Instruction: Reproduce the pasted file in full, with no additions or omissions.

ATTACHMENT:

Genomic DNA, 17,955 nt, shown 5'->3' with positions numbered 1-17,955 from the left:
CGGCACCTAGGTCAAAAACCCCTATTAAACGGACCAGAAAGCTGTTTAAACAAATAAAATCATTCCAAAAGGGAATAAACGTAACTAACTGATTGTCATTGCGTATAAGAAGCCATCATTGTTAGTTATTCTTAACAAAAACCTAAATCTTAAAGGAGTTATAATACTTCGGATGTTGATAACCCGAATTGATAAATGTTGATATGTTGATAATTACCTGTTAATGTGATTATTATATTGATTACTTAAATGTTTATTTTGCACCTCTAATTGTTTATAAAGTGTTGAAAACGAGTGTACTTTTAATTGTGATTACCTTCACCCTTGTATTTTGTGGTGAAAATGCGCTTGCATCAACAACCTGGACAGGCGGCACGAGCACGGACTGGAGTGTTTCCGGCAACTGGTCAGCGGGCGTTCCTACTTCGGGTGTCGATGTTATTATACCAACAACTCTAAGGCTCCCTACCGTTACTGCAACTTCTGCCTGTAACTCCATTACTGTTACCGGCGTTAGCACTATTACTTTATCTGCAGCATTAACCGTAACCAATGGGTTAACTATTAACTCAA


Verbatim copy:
Genomic DNA, 17,955 nt, shown 5'->3' with positions numbered 1-17,955 from the left:
CGGCACCTAGGTCAAAAACCCCTATTAAACGGACCAGAAAGCTGTTTAAACAAATAAAATCATTCCAAAAGGGAATAAACGTAACTAACTGATTGTCATTGCGTATAAGAAGCCATCATTGTTAGTTATTCTTAACAAAAACCTAAATCTTAAAGGAGTTATAATACTTCGGATGTTGATAACCCGAATTGATAAATGTTGATATGTTGATAATTACCTGTTAATGTGATTATTATATTGATTACTTAAATGTTTATTTTGCACCTCTAATTGTTTATAAAGTGTTGAAAACGAGTGTACTTTTAATTGTGATTACCTTCACCCTTGTATTTTGTGGTGAAAATGCGCTTGCATCAACAACCTGGACAGGCGGCACGAGCACGGACTGGAGTGTTTCCGGCAACTGGTCAGCGGGCGTTCCTACTTCGGGTGTCGATGTTATTATACCAACAACTCTAAGGCTCCCTACCGTTACTGCAACTTCTGCCTGTAACTCCATTACTGTTACCGGCGTTAGCACTATTACTTTATCTGCAGCATTAACCGTAACCAATGGGTTAACTATTAACTCAA